Dobrodeeva, Liliya K; Kornienko, Elena B; Petrenya, Nataliya N; Lutfalieva, Gulnara T; Schegoleva, Lyubov S; Demeneva, Ludmila V; Duberman, Boris L; Tkachev, Anatolij V; Chiba, Hitoshi; Senoo, Haruki; Ito, Keiko; Mizoguchi, Emi; Yoshida, Shigeru; Tajima, Kazuo

    2005-01-01

    An epidemiological study of hepatitis viruses type B (HBV) and type C (HCV) and human T-cell leukemia virus type I (HTLV-I) was carried out among 105 residents (male:female=19:86) regarded as Nenets partly mixed with Komi, in the region of Krasnoe, the Nenets Autonomous District of the Arkhangelsk Region, in northwestern Russia in 2004. Blood was drawn from apparently healthy volunteers at ages of 41.6+/-16.5 (range 14-85) years. HBsAg, HBsAb, HBcAb, HBeAb and HCV Ab were measured by microparticle enzyme-immunoassay, and HTLV-I Ab was measured by particle agglutination. Prevalences of HBsAg(+), HBsAb(+), HBcAb(+) and HBeAb(+) were 0.0%, 29.5.%, 20.0% and 7.6%, respectively. The overall HBV infection rate (positive HBsAb or HBcAb) was 34.3%, while no positive HCV or HTLV-I Abs could be detected. A serological subgroup with positive HBsAb and negative HBcAb, consisting of 15(14.3%) females, contrasted sharply to other serological subgroups in sex, age, parent's ethnicity, positive HBeAb rate, and HBcAb inhibition%. We conclude that HBV is prevalent with unique serological patterns among the Nenets, while HCV and HTLV-I infections are negligible.

  20. Molecular alterations in hepatocellular carcinoma associated with hepatitis B and hepatitis C infections

    PubMed Central

    Izzo, Francesco; Buonaguro, Franco M.

    2016-01-01

    Chronic infections with hepatitis B (HBV) and hepatitis C viruses (HCV) are the leading cause of cirrhosis and hepatocellular carcinoma (HCC) worldwide. Both viruses encode multifunctional regulatory proteins activating several oncogenic pathways, which induce accumulation of multiple genetic alterations in the infected hepatocytes. Gene mutations in HBV- and HCV-induced HCCs frequently impair the TP53, Wnt/b-catenin, RAS/RAF/MAPK kinase and AKT/mTOR pathways, which represent important anti-cancer targets. In this review, we highlight the molecular mechanisms underlying the pathogenesis of primary liver cancer, with particular emphasis on the host genetic variations identified by high-throughput technologies. In addition, we discuss the importance of genetic alterations, such as mutations in the telomerase reverse transcriptase (TERT) promoter, for the diagnosis, prognosis, and tumor stratification for development of more effective treatment approaches. PMID:26943571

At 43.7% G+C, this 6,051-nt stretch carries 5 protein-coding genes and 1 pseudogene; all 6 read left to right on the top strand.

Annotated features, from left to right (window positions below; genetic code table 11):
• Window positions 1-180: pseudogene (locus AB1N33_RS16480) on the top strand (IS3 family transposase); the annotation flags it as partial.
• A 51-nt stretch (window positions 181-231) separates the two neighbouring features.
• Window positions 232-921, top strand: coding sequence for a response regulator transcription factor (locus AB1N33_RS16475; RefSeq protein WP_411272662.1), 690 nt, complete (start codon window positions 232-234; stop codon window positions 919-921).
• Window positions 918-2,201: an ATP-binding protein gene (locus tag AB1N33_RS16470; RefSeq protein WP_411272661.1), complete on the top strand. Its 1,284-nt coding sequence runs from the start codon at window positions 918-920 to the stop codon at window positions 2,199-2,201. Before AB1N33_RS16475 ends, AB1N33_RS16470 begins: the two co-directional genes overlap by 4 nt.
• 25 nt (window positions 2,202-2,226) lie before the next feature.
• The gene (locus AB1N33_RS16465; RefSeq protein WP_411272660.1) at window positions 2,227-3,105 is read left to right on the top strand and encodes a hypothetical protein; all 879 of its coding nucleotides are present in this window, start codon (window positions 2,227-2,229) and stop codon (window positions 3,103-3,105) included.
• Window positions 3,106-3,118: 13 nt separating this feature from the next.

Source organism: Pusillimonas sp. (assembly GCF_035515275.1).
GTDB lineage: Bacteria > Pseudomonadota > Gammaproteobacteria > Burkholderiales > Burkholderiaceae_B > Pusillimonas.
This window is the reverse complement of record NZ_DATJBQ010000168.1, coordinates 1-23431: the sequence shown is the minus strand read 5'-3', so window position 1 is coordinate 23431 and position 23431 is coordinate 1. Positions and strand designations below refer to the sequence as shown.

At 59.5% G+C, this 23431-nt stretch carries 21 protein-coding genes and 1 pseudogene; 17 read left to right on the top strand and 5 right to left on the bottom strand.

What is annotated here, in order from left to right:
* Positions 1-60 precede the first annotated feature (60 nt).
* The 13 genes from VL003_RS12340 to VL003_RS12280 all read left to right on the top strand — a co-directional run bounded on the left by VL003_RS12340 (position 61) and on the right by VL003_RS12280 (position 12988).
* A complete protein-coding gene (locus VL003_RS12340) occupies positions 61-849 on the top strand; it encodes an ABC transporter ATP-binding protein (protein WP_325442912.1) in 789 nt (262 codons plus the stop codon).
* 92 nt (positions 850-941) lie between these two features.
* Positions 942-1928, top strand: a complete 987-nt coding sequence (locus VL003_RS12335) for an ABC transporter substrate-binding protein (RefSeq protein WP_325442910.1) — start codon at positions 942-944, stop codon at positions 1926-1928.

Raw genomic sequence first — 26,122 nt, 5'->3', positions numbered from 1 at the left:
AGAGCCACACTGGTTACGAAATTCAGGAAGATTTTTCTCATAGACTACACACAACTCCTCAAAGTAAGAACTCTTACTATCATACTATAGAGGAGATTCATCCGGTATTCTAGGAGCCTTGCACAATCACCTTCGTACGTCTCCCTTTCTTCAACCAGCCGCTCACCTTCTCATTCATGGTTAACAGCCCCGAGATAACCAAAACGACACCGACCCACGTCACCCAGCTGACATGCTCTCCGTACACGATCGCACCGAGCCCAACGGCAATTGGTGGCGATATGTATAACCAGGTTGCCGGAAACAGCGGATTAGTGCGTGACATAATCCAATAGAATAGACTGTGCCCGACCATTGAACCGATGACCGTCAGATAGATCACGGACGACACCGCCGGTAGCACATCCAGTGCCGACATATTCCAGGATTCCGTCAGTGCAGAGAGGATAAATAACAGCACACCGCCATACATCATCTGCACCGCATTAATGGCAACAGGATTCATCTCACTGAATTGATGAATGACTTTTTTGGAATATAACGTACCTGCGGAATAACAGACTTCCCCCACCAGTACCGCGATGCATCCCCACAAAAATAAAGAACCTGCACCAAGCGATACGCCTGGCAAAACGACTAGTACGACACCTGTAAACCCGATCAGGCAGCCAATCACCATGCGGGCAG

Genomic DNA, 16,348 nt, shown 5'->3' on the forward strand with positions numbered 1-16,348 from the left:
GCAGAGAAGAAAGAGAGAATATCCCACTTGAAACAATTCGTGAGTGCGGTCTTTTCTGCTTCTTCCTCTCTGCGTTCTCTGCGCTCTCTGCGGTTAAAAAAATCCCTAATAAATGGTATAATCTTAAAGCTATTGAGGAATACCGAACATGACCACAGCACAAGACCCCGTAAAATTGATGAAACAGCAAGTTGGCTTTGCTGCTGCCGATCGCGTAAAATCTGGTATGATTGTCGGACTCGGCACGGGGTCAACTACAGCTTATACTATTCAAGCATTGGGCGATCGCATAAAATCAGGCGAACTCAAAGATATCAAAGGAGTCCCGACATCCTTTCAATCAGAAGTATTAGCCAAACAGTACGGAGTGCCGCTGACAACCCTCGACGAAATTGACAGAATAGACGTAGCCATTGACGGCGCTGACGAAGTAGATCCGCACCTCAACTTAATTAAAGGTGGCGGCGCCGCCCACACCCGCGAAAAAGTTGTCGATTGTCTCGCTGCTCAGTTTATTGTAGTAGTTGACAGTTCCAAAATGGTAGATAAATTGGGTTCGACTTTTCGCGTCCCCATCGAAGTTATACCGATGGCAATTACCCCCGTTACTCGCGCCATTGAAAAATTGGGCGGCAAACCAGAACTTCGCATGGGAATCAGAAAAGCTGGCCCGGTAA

1. Mechanism of Adefovir, Tenofovir and Entecavir Resistance: Molecular Modeling Studies of How A Novel Anti-HBV Agent (FMCA) Can Overcome the Drug Resistance.

    PubMed

    Rawal, R K; Konreddy, A K; Chu, C K

    2015-01-01